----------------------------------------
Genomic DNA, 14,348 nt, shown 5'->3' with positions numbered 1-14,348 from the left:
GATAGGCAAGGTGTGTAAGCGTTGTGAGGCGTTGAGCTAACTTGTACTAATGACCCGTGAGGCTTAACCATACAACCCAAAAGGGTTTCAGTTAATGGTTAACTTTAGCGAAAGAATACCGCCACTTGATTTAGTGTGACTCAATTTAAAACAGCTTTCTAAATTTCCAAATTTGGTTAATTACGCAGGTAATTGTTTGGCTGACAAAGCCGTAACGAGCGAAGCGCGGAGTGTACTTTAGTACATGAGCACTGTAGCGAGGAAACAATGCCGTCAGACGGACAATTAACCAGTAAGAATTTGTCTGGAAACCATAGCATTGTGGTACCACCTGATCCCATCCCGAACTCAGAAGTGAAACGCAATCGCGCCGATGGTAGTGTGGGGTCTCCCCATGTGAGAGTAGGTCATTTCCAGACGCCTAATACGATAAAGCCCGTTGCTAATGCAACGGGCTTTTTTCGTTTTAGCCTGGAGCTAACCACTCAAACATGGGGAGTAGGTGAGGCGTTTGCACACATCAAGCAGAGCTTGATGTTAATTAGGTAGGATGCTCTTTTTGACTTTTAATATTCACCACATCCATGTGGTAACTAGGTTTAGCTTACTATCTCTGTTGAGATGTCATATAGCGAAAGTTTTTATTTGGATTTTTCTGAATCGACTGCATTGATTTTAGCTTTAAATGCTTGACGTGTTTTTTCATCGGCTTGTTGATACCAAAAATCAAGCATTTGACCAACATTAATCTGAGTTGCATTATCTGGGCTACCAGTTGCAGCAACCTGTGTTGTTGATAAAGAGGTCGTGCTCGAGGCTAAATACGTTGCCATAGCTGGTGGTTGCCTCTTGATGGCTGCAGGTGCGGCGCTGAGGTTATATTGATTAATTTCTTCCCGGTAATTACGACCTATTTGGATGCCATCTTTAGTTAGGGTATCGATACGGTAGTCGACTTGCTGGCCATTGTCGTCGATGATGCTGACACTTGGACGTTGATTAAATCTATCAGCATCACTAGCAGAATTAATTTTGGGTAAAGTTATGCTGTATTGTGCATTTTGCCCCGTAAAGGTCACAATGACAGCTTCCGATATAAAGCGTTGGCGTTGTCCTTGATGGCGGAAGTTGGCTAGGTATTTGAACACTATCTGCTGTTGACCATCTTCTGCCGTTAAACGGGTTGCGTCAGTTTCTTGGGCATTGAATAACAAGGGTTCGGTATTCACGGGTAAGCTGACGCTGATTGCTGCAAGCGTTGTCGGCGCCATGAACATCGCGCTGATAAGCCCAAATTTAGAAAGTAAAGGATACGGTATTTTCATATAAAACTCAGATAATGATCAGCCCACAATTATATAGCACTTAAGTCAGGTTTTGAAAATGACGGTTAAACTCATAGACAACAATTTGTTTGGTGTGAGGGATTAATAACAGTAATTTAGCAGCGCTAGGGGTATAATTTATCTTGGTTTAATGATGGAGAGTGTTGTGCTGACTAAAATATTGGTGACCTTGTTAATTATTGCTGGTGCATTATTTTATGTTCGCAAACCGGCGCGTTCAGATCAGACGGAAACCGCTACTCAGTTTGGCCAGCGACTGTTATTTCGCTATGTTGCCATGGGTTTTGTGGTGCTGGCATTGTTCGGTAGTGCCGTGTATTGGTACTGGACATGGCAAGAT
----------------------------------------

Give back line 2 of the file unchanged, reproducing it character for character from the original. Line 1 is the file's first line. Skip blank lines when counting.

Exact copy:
GATAGGCAAGGTGTGTAAGCGTTGTGAGGCGTTGAGCTAACTTGTACTAATGACCCGTGAGGCTTAACCATACAACCCAAAAGGGTTTCAGTTAATGGTTAACTTTAGCGAAAGAATACCGCCACTTGATTTAGTGTGACTCAATTTAAAACAGCTTTCTAAATTTCCAAATTTGGTTAATTACGCAGGTAATTGTTTGGCTGACAAAGCCGTAACGAGCGAAGCGCGGAGTGTACTTTAGTACATGAGCACTGTAGCGAGGAAACAATGCCGTCAGACGGACAATTAACCAGTAAGAATTTGTCTGGAAACCATAGCATTGTGGTACCACCTGATCCCATCCCGAACTCAGAAGTGAAACGCAATCGCGCCGATGGTAGTGTGGGGTCTCCCCATGTGAGAGTAGGTCATTTCCAGACGCCTAATACGATAAAGCCCGTTGCTAATGCAACGGGCTTTTTTCGTTTTAGCCTGGAGCTAACCACTCAAACATGGGGAGTAGGTGAGGCGTTTGCACACATCAAGCAGAGCTTGATGTTAATTAGGTAGGATGCTCTTTTTGACTTTTAATATTCACCACATCCATGTGGTAACTAGGTTTAGCTTACTATCTCTGTTGAGATGTCATATAGCGAAAGTTTTTATTTGGATTTTTCTGAATCGACTGCATTGATTTTAGCTTTAAATGCTTGACGTGTTTTTTCATCGGCTTGTTGATACCAAAAATCAAGCATTTGACCAACATTAATCTGAGTTGCATTATCTGGGCTACCAGTTGCAGCAACCTGTGTTGTTGATAAAGAGGTCGTGCTCGAGGCTAAATACGTTGCCATAGCTGGTGGTTGCCTCTTGATGGCTGCAGGTGCGGCGCTGAGGTTATATTGATTAATTTCTTCCCGGTAATTACGACCTATTTGGATGCCATCTTTAGTTAGGGTATCGATACGGTAGTCGACTTGCTGGCCATTGTCGTCGATGATGCTGACACTTGGACGTTGATTAAATCTATCAGCATCACTAGCAGAATTAATTTTGGGTAAAGTTATGCTGTATTGTGCATTTTGCCCCGTAAAGGTCACAATGACAGCTTCCGATATAAAGCGTTGGCGTTGTCCTTGATGGCGGAAGTTGGCTAGGTATTTGAACACTATCTGCTGTTGACCATCTTCTGCCGTTAAACGGGTTGCGTCAGTTTCTTGGGCATTGAATAACAAGGGTTCGGTATTCACGGGTAAGCTGACGCTGATTGCTGCAAGCGTTGTCGGCGCCATGAACATCGCGCTGATAAGCCCAAATTTAGAAAGTAAAGGATACGGTATTTTCATATAAAACTCAGATAATGATCAGCCCACAATTATATAGCACTTAAGTCAGGTTTTGAAAATGACGGTTAAACTCATAGACAACAATTTGTTTGGTGTGAGGGATTAATAACAGTAATTTAGCAGCGCTAGGGGTATAATTTATCTTGGTTTAATGATGGAGAGTGTTGTGCTGACTAAAATATTGGTGACCTTGTTAATTATTGCTGGTGCATTATTTTATGTTCGCAAACCGGCGCGTTCAGATCAGACGGAAACCGCTACTCAGTTTGGCCAGCGACTGTTATTTCGCTATGTTGCCATGGGTTTTGTGGTGCTGGCATTGTTCGGTAGTGCCGTGTATTGGTACTGGACATGGCAAGAT